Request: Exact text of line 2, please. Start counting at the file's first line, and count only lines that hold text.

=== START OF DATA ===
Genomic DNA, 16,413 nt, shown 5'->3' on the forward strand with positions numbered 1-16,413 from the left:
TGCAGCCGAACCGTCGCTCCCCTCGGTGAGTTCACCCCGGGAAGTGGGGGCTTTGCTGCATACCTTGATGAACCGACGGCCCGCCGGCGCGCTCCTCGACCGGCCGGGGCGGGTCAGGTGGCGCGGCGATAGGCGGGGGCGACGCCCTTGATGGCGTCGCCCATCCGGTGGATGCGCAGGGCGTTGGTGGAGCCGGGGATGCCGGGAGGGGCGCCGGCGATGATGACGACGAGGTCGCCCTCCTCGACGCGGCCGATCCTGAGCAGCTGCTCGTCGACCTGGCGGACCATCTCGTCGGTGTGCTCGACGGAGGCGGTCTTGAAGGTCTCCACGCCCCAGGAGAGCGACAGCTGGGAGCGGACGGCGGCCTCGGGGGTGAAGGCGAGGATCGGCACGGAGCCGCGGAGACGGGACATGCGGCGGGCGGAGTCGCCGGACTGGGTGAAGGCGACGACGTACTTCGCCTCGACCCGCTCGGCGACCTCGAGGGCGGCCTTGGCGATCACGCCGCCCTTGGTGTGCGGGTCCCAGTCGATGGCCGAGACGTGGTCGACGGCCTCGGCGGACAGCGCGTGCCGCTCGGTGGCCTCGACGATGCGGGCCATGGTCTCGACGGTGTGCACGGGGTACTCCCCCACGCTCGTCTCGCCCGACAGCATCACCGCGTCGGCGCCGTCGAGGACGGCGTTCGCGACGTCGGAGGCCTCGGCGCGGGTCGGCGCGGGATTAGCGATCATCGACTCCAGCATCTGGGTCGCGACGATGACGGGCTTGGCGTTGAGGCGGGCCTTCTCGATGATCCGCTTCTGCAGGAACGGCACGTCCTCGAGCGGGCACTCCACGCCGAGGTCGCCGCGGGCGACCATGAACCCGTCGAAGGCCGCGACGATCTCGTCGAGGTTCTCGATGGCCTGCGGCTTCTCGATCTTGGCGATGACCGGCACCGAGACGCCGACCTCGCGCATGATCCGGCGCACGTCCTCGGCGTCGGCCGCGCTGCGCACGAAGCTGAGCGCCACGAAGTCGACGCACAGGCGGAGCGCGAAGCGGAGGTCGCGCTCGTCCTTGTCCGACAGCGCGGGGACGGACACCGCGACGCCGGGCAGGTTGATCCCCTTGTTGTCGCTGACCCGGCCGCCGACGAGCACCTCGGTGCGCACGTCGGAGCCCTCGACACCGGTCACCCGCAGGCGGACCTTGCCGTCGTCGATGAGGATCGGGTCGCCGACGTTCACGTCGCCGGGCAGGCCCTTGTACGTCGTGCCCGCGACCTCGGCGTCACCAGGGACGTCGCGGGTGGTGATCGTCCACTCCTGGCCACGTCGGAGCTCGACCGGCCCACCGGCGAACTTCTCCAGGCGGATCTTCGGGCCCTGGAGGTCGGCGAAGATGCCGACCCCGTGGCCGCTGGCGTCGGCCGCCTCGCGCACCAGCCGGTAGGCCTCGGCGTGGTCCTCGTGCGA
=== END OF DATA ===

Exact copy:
TGCAGCCGAACCGTCGCTCCCCTCGGTGAGTTCACCCCGGGAAGTGGGGGCTTTGCTGCATACCTTGATGAACCGACGGCCCGCCGGCGCGCTCCTCGACCGGCCGGGGCGGGTCAGGTGGCGCGGCGATAGGCGGGGGCGACGCCCTTGATGGCGTCGCCCATCCGGTGGATGCGCAGGGCGTTGGTGGAGCCGGGGATGCCGGGAGGGGCGCCGGCGATGATGACGACGAGGTCGCCCTCCTCGACGCGGCCGATCCTGAGCAGCTGCTCGTCGACCTGGCGGACCATCTCGTCGGTGTGCTCGACGGAGGCGGTCTTGAAGGTCTCCACGCCCCAGGAGAGCGACAGCTGGGAGCGGACGGCGGCCTCGGGGGTGAAGGCGAGGATCGGCACGGAGCCGCGGAGACGGGACATGCGGCGGGCGGAGTCGCCGGACTGGGTGAAGGCGACGACGTACTTCGCCTCGACCCGCTCGGCGACCTCGAGGGCGGCCTTGGCGATCACGCCGCCCTTGGTGTGCGGGTCCCAGTCGATGGCCGAGACGTGGTCGACGGCCTCGGCGGACAGCGCGTGCCGCTCGGTGGCCTCGACGATGCGGGCCATGGTCTCGACGGTGTGCACGGGGTACTCCCCCACGCTCGTCTCGCCCGACAGCATCACCGCGTCGGCGCCGTCGAGGACGGCGTTCGCGACGTCGGAGGCCTCGGCGCGGGTCGGCGCGGGATTAGCGATCATCGACTCCAGCATCTGGGTCGCGACGATGACGGGCTTGGCGTTGAGGCGGGCCTTCTCGATGATCCGCTTCTGCAGGAACGGCACGTCCTCGAGCGGGCACTCCACGCCGAGGTCGCCGCGGGCGACCATGAACCCGTCGAAGGCCGCGACGATCTCGTCGAGGTTCTCGATGGCCTGCGGCTTCTCGATCTTGGCGATGACCGGCACCGAGACGCCGACCTCGCGCATGATCCGGCGCACGTCCTCGGCGTCGGCCGCGCTGCGCACGAAGCTGAGCGCCACGAAGTCGACGCACAGGCGGAGCGCGAAGCGGAGGTCGCGCTCGTCCTTGTCCGACAGCGCGGGGACGGACACCGCGACGCCGGGCAGGTTGATCCCCTTGTTGTCGCTGACCCGGCCGCCGACGAGCACCTCGGTGCGCACGTCGGAGCCCTCGACACCGGTCACCCGCAGGCGGACCTTGCCGTCGTCGATGAGGATCGGGTCGCCGACGTTCACGTCGCCGGGCAGGCCCTTGTACGTCGTGCCCGCGACCTCGGCGTCACCAGGGACGTCGCGGGTGGTGATCGTCCACTCCTGGCCACGTCGGAGCTCGACCGGCCCACCGGCGAACTTCTCCAGGCGGATCTTCGGGCCCTGGAGGTCGGCGAAGATGCCGACCCCGTGGCCGCTGGCGTCGGCCGCCTCGCGCACCAGCCGGTAGGCCTCGGCGTGGTCCTCGTGCGA